Siya is an innocent girl with strong values, Resham is an ambitious woman with loyalty, Vedita is a fierce successful woman and Susan a lost soul looking for life. All is beautiful until it looses itself to lust in the ugly world. One has to be smart enough to neither fall into the garbage bin nor fall out of it, but be on the edge of the world and survive. The women fall in and out of it, Atharv too does the same when he sees filth creeping in his relationship which most of the time is initiated by circumstances, he moves on. This falling in and out of relationships is very predictable, I found the surprise element very less as the book progressed and a dramatic ending of each story didn’t leave any strong impression in my mind. What I enjoyed initially, the suspense and thrilling turn of events that affects their lives was now turning into a predictable ending.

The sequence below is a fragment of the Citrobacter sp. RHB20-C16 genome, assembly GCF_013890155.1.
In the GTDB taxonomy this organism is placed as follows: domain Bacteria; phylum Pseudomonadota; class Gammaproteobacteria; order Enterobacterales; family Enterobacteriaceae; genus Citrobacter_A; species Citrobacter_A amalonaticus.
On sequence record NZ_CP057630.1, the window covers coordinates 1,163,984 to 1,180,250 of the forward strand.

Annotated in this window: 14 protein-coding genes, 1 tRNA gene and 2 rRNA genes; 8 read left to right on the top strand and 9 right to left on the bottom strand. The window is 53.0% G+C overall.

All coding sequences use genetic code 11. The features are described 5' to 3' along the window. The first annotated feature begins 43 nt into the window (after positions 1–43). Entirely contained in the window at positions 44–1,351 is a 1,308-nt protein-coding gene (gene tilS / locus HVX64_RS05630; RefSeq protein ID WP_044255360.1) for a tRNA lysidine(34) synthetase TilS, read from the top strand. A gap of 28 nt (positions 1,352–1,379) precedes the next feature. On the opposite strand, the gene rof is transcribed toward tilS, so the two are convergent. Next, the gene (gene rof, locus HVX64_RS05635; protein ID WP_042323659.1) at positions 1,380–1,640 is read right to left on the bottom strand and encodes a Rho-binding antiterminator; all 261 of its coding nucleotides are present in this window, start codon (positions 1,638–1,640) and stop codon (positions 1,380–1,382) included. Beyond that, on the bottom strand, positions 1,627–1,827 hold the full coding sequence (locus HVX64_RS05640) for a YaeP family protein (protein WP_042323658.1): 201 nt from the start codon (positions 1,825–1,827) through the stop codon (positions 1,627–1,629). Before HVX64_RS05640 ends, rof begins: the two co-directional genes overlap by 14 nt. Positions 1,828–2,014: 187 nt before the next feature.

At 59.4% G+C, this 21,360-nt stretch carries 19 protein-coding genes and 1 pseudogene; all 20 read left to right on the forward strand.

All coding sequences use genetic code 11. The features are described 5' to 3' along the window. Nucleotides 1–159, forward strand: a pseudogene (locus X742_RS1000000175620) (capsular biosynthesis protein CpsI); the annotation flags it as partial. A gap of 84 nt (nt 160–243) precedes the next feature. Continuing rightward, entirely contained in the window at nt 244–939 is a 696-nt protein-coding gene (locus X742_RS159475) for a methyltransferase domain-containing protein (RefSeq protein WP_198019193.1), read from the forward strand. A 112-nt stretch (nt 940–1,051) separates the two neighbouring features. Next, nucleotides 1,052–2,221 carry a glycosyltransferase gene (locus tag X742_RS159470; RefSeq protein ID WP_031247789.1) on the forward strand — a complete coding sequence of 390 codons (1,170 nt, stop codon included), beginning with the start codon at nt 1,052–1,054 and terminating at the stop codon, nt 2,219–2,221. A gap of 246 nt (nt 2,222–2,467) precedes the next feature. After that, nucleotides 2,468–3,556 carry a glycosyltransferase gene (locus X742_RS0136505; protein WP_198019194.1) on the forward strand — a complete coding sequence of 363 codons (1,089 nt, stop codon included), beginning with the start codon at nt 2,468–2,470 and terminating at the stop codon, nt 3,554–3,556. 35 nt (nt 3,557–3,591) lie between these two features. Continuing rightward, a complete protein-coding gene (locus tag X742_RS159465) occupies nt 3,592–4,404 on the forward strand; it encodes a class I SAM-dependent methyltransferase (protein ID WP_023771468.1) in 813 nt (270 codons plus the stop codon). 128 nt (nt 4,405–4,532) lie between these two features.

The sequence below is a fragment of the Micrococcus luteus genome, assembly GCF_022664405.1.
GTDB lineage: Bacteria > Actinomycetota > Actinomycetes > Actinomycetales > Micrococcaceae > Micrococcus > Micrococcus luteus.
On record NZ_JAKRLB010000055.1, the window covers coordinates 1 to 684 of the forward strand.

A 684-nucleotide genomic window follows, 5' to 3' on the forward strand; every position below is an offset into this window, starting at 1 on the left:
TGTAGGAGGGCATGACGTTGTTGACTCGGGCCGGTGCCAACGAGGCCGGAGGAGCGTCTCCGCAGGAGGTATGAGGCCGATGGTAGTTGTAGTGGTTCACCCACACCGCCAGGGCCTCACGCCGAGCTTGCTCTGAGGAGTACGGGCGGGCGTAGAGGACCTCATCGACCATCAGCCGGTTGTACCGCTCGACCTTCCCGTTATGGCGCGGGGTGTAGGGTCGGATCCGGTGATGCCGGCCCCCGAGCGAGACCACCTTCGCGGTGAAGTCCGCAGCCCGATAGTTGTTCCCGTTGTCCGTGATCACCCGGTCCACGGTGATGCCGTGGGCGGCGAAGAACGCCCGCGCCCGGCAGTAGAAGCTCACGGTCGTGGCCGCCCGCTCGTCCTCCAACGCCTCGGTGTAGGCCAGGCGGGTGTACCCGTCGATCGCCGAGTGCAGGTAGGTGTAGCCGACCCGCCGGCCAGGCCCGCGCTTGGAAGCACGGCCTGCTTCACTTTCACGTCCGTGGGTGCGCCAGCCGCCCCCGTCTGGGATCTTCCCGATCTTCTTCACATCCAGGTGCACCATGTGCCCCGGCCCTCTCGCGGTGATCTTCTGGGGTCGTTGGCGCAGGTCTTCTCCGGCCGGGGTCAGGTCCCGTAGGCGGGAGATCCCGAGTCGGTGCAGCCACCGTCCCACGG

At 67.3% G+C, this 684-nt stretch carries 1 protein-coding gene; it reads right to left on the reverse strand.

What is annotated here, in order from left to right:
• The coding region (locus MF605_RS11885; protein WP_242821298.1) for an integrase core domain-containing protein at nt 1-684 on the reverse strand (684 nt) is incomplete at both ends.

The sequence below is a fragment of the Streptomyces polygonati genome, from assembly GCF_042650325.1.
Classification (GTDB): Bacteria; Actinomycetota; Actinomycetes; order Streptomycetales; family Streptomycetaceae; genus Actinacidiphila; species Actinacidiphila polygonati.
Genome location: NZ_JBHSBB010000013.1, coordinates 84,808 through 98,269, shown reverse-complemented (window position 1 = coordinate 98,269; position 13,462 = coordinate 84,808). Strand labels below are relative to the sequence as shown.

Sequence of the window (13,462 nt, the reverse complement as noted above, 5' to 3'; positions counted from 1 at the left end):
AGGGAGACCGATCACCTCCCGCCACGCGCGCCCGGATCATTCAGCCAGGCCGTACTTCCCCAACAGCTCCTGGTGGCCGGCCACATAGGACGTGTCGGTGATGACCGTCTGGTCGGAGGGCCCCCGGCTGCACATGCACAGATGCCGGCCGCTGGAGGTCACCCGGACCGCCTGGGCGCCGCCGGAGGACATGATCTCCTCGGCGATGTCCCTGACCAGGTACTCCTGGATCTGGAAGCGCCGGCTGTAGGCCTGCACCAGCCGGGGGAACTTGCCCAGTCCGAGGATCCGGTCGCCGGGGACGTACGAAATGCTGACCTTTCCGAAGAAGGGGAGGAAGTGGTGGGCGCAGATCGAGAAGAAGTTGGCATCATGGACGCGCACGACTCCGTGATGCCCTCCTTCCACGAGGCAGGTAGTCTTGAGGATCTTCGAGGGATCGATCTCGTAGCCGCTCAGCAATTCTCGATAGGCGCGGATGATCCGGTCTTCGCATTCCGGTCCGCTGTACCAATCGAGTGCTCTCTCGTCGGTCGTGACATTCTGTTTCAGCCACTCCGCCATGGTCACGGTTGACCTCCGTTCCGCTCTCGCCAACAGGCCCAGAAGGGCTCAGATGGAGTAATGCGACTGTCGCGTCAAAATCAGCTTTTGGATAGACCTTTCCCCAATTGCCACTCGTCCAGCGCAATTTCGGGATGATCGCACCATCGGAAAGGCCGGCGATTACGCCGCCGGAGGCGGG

Vedita’s strong desire to win over the business world with Atharv’s yearning for making money brings the two together in a mindless desire loop. With Susan he tries to understand what went wrong in his previous relationships. We see him as a man who is taking charge of his own life now but again he succumbs in the world of Vedita.

I liked Vedita more than the other women characters as she is a survivor. She marries a man from a different caste for her own reasons, she knows how to take revenge from her suppressors, she knows how to make money using brains but when loyalty towards family jolts her existing life, she chooses family over an affair. I don’t get to see much of the other characters, they come and go very easily thus understanding them is confusing but shades of darkness in each of them makes them very believable characters.